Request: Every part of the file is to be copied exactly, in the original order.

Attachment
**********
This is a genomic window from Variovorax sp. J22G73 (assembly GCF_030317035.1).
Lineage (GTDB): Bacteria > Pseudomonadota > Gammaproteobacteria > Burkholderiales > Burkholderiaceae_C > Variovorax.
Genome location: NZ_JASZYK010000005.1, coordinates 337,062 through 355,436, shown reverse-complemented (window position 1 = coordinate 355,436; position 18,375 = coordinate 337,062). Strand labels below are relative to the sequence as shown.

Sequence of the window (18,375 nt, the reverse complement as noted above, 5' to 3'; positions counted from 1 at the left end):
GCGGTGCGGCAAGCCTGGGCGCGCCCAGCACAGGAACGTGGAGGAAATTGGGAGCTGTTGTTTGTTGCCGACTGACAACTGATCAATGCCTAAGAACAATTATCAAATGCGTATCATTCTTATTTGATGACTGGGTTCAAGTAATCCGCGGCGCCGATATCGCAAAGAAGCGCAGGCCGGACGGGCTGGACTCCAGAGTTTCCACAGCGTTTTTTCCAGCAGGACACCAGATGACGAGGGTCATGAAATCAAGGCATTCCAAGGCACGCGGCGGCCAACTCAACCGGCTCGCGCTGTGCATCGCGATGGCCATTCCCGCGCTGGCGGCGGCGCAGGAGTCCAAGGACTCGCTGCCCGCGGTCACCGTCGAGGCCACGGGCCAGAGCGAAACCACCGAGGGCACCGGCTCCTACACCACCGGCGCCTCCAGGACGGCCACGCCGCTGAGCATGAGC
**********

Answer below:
This is a genomic window from Variovorax sp. J22G73 (assembly GCF_030317035.1).
Lineage (GTDB): Bacteria > Pseudomonadota > Gammaproteobacteria > Burkholderiales > Burkholderiaceae_C > Variovorax.
Genome location: NZ_JASZYK010000005.1, coordinates 337,062 through 355,436, shown reverse-complemented (window position 1 = coordinate 355,436; position 18,375 = coordinate 337,062). Strand labels below are relative to the sequence as shown.

Sequence of the window (18,375 nt, the reverse complement as noted above, 5' to 3'; positions counted from 1 at the left end):
GCGGTGCGGCAAGCCTGGGCGCGCCCAGCACAGGAACGTGGAGGAAATTGGGAGCTGTTGTTTGTTGCCGACTGACAACTGATCAATGCCTAAGAACAATTATCAAATGCGTATCATTCTTATTTGATGACTGGGTTCAAGTAATCCGCGGCGCCGATATCGCAAAGAAGCGCAGGCCGGACGGGCTGGACTCCAGAGTTTCCACAGCGTTTTTTCCAGCAGGACACCAGATGACGAGGGTCATGAAATCAAGGCATTCCAAGGCACGCGGCGGCCAACTCAACCGGCTCGCGCTGTGCATCGCGATGGCCATTCCCGCGCTGGCGGCGGCGCAGGAGTCCAAGGACTCGCTGCCCGCGGTCACCGTCGAGGCCACGGGCCAGAGCGAAACCACCGAGGGCACCGGCTCCTACACCACCGGCGCCTCCAGGACGGCCACGCCGCTGAGCATGAGC